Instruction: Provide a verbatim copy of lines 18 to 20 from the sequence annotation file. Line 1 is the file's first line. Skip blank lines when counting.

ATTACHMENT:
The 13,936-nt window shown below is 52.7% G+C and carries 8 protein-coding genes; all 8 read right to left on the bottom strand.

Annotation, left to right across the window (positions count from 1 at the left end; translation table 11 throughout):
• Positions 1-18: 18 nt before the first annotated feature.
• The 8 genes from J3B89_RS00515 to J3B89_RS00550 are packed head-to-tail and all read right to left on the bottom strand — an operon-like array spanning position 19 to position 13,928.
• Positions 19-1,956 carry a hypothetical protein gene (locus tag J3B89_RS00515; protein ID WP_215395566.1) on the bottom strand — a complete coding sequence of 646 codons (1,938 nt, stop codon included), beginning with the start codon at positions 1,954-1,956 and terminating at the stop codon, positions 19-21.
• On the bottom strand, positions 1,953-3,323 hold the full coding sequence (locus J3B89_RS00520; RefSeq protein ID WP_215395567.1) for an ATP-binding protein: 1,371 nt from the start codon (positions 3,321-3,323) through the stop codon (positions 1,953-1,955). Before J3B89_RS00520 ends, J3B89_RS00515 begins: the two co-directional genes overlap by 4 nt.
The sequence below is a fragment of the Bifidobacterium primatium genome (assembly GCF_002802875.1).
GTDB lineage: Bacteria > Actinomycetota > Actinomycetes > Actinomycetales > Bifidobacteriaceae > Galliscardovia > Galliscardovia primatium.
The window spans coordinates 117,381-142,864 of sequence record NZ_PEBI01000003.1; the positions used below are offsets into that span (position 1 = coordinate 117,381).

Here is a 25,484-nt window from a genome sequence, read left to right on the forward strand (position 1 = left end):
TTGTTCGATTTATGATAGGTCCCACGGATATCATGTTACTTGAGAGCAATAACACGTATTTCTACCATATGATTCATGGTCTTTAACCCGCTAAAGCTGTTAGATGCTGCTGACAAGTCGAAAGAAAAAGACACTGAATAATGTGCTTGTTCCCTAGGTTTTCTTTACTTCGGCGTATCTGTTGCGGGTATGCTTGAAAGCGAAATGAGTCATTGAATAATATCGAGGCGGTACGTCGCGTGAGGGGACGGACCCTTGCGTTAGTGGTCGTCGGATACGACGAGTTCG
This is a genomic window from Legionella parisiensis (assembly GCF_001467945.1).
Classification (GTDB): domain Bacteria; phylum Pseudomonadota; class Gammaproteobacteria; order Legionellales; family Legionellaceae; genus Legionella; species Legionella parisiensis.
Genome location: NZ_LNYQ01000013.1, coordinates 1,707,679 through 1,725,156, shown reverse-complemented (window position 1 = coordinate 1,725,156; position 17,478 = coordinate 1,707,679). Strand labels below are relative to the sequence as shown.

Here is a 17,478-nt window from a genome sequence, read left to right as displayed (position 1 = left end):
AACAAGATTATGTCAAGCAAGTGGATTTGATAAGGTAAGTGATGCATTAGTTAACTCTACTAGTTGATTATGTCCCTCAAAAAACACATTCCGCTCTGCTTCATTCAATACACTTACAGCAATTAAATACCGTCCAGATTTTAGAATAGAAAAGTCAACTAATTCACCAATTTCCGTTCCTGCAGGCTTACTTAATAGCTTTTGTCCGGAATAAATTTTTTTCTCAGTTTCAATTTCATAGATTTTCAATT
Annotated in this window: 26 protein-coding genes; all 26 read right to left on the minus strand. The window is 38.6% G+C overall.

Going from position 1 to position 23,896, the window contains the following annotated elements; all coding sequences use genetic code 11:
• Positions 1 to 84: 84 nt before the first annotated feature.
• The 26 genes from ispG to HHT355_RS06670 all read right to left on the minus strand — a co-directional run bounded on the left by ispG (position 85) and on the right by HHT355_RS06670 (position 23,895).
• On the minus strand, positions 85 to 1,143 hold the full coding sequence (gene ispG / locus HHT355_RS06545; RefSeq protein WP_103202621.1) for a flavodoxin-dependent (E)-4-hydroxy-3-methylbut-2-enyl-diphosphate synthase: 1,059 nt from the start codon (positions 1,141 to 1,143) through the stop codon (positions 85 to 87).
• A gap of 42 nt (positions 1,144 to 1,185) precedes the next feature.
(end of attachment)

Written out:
Going from position 1 to position 23,896, the window contains the following annotated elements; all coding sequences use genetic code 11:
• Positions 1 to 84: 84 nt before the first annotated feature.
• The 26 genes from ispG to HHT355_RS06670 all read right to left on the minus strand — a co-directional run bounded on the left by ispG (position 85) and on the right by HHT355_RS06670 (position 23,895).